Multicultural Recognition Bill 2016

Mr ELMES (Noosa—LNP) (3.34 pm): This afternoon I rise to speak about the Multicultural Recognition Bill 2015. Before I start, I congratulate the member for Brisbane Central not only on her elevation to the ministry but also on becoming the Minister for Multicultural Affairs. I know that she has a great passion for the portfolio and I know she will be a great minister.

 I have a bit of a problem with the legislation before us today. I do not think there is a person in this House who is not entirely committed to a culturally diverse Queensland or who is not entirely committed to making sure that every newly arrived migrant or refugee gets a start in our great state.

 To set the scene, at the moment the state of Queensland is made up of something like 200 different cultures involving people who speak about 220 different languages. There are 100 different religious or belief systems practised in the state. About one in five Queenslanders is born overseas. Sometimes I look around the parliament and think that it is a bit of a shame that the parliament does not reflect the diversity of modern-day Queensland, and I particularly include in that Aboriginal and Torres Strait Islander people.

 However, today in my short contribution, I want to look at what are, from my point of view, some of the disappointing parts of the bill. My problem is that it says nothing of substance, it enforces nothing, it does not promote much and it does nothing to make better the lives of migrants and refugees in Queensland. When we were in government, we surveyed the sector pretty well and found no enthusiasm for legislation. As a matter of fact, this is the third time that this piece of legislation has come before the House. The first time was in the dying days of the Bligh government when the then multicultural affairs minister and now Premier introduced it. The parliament was prorogued and that was the end of the bill at that point. In the last parliament the now Premier reintroduced the bill as a private member’s bill and it was rejected.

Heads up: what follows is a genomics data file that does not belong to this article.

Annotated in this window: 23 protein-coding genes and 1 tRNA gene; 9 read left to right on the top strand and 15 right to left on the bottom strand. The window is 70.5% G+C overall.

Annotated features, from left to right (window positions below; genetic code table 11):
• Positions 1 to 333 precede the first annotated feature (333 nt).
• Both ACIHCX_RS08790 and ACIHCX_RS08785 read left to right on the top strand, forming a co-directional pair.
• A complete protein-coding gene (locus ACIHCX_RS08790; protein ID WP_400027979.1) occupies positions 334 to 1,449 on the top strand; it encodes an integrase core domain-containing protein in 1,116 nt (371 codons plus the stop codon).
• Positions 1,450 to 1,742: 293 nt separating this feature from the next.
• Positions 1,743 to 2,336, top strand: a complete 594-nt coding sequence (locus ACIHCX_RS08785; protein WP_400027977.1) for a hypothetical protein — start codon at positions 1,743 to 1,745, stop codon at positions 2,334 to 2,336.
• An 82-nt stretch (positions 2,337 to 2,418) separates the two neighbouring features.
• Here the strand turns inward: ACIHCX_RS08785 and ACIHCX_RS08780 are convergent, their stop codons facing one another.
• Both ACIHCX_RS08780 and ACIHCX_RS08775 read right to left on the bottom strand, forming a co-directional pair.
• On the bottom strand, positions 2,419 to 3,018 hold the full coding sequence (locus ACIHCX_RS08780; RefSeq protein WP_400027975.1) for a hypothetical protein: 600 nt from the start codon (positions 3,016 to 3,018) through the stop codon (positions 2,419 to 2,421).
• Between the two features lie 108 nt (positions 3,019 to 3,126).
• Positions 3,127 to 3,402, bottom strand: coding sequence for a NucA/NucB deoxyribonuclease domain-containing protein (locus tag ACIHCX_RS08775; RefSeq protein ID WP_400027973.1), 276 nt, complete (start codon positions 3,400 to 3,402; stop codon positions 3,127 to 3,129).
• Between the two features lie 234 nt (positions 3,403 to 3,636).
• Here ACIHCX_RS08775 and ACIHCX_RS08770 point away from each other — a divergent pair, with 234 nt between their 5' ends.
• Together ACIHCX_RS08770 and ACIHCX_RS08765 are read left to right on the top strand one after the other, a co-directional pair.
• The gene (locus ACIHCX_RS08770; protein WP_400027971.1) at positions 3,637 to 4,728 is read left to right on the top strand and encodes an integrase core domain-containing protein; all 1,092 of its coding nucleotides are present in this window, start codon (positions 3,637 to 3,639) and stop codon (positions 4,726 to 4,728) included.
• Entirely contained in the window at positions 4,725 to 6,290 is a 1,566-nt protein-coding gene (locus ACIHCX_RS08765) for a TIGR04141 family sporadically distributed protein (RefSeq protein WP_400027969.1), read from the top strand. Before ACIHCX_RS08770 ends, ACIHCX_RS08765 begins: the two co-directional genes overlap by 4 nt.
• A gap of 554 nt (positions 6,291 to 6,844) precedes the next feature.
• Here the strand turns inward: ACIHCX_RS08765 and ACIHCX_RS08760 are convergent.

Today, we are looking at it again. In my travels around the state, I have spent a lot of time with newly arrived migrants and refugees. Some of the most worthwhile things that I have done are in association with those sectors across the state. They do not want a piece of paper passed by this parliament that says that we all believe in multiculturalism or a culturally diverse Queensland. All they want is a bit of a leg up, a job and something to aim for that in time will give them and hopefully their families a bit of a start.  

I refer members to clause 6 of the bill, which states specifically what the bill does not create. It does not create any new rights or impose legally enforceable obligations on the state, the minister, a member of the advisory council, a government entity or anyone else. It does not create a civil cause of action if a provision is contravened and failure to comply with the bill will not affect the validity of any decision. In other words, it contains a lot of goals and a lot of good words, but at the end of the day the legislation contains nothing, via the action plan that the government intends to bring in, that gives substance or teeth to enable the government to enforce the objectives of the bill.

 In essence, what this bill does is reinvent some of the things that are already in existence. It creates a new multicultural policy when a cultural diversity policy already exists. It creates a new multicultural action plan when a cultural diversity action plan already exists. It changes the name of the Cultural Diversity Roundtable to the Multicultural Queensland Advisory Council. One of the disappointing things with regard to the advisory council is that it meets only twice a year. If it has its first meeting in January then when it is due for its second one it is Christmas drinks time.